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The me in my head 

Imposed reality of a too-small chair

The bruises on my ass are not from having hot buffalo sex like Grant would have you believe. Not that I have ever willingly shown Grant my ass -- Lord, get that out of your head -- but there's not much I can do when he keeps peeking through the curtains while I try on all the vintage cocktail dresses he picks out for me when we troll thrift stores.

"I hope you had some fun bruising up your ass like that," he'd said.

"Get out!" I shrieked at him, and he did, but not before handing me something his own mother had probably worn at a pool party when he was 8. Grant is always trying to dress me like his mother from the '70s, though, admittedly, she is a stylish woman.

"I have a picture of me and my mother both twirling batons, posing like this," Grant said, arching his back, kicking his leg up and extending his arm out front with his fingers flayed. "I will treasure it forever."

"Really?" I asked, almost actually kind of quasi-charmed at the thought of Grant as a young boy tossing batons with his mom. "When was the picture taken?"

"Last week," he answered, pitching me another cocktail dress.

I don't know who Grant sees when he looks at me, but these dresses would have fit me better back before I had bruises on my ass, back when I had an entirely different ass, one that weighed at least 15 pounds less than the one I have now. That ass would look awesome in these cocktail dresses, which, of course, I bought on Grant's insistence. Now they're hanging in my closet with the rest of the stuff I won't wear but refuse to toss, clothes that still fit the me in my head, and as long as I don't try them on again the me in my head will match the me in the mirror.

But it's just a matter of time before that illusion clashes with reality. Like the other day, when I went to Barnes & Noble with my 7-year-old. They have small chairs in the kids' section of Barnes & Noble, sturdy little brightly colored Adirondack chairs with armrests and everything. When I looked at those chairs it must not have occurred to me that I wasn't a child myself, because the me in my head had no problem with directing my butt to plunk itself right in one. The chair objected, though, and now I have these two bruises that run like stripes on either side of my rear, marking the spots where the sturdy little Adirondack armrests refused to allow my ass passage to the seat beneath them. The bruises are so straight they look like they've been drawn on by a plastic surgeon or something. "In order for the you in your head to match the you in reality," this plastic surgeon is saying, "you'll need to get rid of everything outside these lines."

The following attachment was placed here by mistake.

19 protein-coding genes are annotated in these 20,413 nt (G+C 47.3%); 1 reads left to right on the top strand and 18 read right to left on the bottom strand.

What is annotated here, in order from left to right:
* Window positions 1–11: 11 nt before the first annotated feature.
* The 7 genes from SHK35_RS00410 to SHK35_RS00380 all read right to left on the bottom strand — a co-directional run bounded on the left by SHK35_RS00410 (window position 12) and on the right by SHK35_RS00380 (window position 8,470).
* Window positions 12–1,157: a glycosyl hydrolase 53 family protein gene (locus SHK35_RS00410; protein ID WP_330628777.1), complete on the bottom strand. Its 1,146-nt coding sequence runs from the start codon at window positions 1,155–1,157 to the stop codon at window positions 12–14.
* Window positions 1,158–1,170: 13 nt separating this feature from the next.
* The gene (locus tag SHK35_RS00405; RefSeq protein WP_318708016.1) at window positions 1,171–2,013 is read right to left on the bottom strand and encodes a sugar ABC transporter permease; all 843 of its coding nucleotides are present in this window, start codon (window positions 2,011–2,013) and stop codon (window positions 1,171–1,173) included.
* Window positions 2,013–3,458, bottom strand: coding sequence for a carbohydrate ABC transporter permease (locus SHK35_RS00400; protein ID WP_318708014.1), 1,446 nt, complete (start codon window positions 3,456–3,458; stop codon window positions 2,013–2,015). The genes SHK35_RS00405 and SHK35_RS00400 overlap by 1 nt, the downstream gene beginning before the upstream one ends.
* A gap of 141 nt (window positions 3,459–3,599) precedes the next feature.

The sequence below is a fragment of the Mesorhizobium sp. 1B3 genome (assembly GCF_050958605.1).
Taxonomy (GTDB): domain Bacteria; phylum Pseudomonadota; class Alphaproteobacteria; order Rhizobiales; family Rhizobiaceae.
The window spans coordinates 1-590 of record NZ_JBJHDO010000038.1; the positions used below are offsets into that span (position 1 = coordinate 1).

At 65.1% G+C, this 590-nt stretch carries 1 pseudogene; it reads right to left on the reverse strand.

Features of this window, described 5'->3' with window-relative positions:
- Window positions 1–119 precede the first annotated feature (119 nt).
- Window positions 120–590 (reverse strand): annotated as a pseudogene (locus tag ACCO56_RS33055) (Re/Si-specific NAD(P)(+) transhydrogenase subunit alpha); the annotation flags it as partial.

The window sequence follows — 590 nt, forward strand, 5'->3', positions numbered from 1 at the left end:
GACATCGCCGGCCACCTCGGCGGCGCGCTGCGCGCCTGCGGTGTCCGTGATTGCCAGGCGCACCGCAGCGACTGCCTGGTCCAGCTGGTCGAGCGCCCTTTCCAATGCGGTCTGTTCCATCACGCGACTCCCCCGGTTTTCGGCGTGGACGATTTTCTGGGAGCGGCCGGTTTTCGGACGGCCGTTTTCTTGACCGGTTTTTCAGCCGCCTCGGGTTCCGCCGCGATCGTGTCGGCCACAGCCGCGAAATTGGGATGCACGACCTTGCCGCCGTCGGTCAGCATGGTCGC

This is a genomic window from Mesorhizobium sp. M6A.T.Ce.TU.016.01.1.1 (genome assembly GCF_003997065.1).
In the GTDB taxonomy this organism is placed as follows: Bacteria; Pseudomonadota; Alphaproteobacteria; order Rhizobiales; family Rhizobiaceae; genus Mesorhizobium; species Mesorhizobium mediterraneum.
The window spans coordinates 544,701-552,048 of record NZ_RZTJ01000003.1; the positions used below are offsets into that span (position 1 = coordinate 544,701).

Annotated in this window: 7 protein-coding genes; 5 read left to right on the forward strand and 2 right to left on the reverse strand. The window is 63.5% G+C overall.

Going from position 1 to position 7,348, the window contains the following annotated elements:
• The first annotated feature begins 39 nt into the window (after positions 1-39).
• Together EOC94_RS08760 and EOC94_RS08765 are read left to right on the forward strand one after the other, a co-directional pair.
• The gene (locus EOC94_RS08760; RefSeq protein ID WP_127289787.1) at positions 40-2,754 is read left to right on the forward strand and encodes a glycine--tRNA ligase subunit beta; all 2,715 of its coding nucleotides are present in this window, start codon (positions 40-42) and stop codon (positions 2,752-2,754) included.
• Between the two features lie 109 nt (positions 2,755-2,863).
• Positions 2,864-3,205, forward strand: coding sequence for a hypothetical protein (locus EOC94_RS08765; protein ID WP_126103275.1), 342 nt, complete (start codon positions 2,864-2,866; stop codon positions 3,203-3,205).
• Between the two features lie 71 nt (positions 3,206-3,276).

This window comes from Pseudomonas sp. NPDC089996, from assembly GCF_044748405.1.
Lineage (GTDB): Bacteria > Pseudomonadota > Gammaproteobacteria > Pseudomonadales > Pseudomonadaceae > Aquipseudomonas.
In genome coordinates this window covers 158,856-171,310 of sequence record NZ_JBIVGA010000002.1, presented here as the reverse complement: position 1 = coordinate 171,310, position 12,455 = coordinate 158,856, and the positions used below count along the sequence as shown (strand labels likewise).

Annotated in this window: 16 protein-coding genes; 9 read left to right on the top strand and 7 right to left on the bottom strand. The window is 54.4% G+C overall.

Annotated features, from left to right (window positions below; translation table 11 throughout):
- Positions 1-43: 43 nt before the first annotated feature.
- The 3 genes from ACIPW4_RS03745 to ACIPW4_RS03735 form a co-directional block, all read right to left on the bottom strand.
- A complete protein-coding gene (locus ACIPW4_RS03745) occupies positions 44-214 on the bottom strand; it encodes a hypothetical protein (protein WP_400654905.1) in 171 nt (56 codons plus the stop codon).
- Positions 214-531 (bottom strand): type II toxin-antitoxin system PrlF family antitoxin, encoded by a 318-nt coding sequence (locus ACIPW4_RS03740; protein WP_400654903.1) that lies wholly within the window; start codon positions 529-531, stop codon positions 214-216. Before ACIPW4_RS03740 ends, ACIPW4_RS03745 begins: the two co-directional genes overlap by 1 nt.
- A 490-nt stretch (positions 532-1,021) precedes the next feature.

Looking back, I suppose it was bound to happen. I mean, surely, eventually something was gonna occur to make me start seeing myself as I actually am, as opposed to the me I thought I was. Grant always says the truth will set people free, "but first it will piss them off." I wouldn't say I was pissed so much as just curious; like how long might I have gone, I thought, not knowing that I'm not the me I used to be, and who would it have harmed if I never came to know any differently?

Because what keeps coming up in my head now that the me in my head no longer occupies space there is that photograph of Grant and his mother, the one where they're both posing with batons, their backs arched and their arms outstretched and their fingers gracefully flayed in front. Some people would look at that picture and probably see a 78-year-old grandmother and her mole-flecked, big-headed, twice-divorced, latent-gay son engaged in some tandem act of massive denial. I can hear the judgment right now. "Who do these two think they are? Do they not know how they look?"

But it's obvious these two don't care how they look to anybody but themselves and each other. In their minds they are still young and playful, and when I look at that picture, I see the majorette she used to be, and I see the incandescent child that Grant was as well. I see the elation on their faces, their love for each other and the them that is in their heads. There is no reason why this perception can't absolutely be as valid as any other.

And when Grant kept handing me vintage little cocktail shifts that someone a lot cuter should wear, I had to admit I liked the me that was in Grant's head a lot better than the one I'm stuck with now. Seriously, when the you in your head disappears, it's highly recommended to have someone you love close by to replace it. Later, as we were driving around, he pointed out a George Bernard Shaw quote on a sign above a toy store. "We don't stop playing because we grow old," it read, "we grow old because we stopped playing."

"So snap out of it," Grant said. He was right; just because your ass no longer fits in a child's chair doesn't mean the child in you is no longer there.

Hollis Gillespie is founder of the Shocking Real Life Writing Academy.

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